1. A note exclaimed last night on (at least) one service that 'this species is a short distance migrant... but is a potential vagrant'. This latter point is obviously true with most species (as they have wings!!), but reference to the Buntings book and, in particular a quote from Steve Votier's article 'Eastern Buntings: a photo-gallery' (Birding World Vol 14:390-396) contradicts entirely that this species is a short distance migrant. Indeed, under a neat shot of what is a first-winter Chestnut-eared Bunting (although not aged in the text) it can be extrapolated word-for-word that this species is 'middle to long distance migrants to their wintering grounds in southeast Asia [from northeast China and Korea]'.

2. The caveat 'unknown origin' is obviously based upon a species where there is an element of doubt as to whether the species is occurring in a wild state. With no evidence, at current knowledge, of this species being kept in captivity (in comparison to Yellow-throated, Chestnut, Sibe Meadow and even Black-faced Buntings) then why was this add-on immediately given to this species??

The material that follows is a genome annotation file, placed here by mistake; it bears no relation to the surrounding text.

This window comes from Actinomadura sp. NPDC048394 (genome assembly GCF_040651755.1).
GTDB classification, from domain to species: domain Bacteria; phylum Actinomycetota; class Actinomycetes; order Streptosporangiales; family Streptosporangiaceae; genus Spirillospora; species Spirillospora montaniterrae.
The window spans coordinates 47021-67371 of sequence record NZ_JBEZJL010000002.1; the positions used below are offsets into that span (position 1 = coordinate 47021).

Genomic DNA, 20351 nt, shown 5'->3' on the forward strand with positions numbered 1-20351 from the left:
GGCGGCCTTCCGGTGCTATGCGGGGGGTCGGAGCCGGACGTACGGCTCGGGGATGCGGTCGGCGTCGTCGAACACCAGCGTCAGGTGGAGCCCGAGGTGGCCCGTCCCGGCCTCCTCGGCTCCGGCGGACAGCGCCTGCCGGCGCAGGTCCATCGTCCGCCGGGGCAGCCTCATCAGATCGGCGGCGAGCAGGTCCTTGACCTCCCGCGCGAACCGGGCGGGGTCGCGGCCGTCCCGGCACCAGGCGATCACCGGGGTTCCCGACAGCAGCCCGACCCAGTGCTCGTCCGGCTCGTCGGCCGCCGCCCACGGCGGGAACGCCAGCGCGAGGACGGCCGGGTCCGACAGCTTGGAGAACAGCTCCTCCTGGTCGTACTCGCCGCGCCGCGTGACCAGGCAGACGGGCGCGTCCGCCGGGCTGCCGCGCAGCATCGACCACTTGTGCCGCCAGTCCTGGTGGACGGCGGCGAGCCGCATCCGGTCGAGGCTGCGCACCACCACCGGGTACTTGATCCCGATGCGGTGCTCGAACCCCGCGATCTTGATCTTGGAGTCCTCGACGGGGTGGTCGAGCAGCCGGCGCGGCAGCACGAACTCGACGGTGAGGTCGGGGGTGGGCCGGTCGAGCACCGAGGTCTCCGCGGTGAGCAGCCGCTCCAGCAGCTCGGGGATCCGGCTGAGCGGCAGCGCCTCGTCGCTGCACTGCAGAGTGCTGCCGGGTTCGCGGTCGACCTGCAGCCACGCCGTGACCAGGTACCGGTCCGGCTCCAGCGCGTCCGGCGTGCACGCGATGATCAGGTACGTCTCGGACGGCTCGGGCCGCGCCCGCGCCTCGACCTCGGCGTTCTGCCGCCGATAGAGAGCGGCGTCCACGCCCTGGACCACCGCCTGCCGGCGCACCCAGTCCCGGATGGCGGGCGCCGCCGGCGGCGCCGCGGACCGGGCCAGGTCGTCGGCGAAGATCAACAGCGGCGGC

As is always the case, if the pager says so, then many of its users treat it as gospel. This is not an attack whatsoever on the pager service, but people do need to think for themselves and not immediately discount a bird they may not be familiar of having potential to add on to the British List.

If anybody has any information on this species in captivity (which can also be named Grey-headed/hooded Bunting) then it may well be worth letting other people know. Initial discussions have revealed nothing yet...

At least a couple of very well-respected individuals with vast Asian experience are known to be in favour of this species as a genuine vagrant, based on the current Fair Isle individual.

Excellent shots of the bird on the Fair Isle Bird Obs website - labeled 'Chestnut-eared Bunting - the first record for the Western Palearctic'.

Btw - I had excellent views of this bird on 17/10/04 along with at least 25 other birders who travelled to Fair Isle so this dispels Rob Smallwood's comment that there is little interest. However, some do appear hesitant...

Cheers

Rich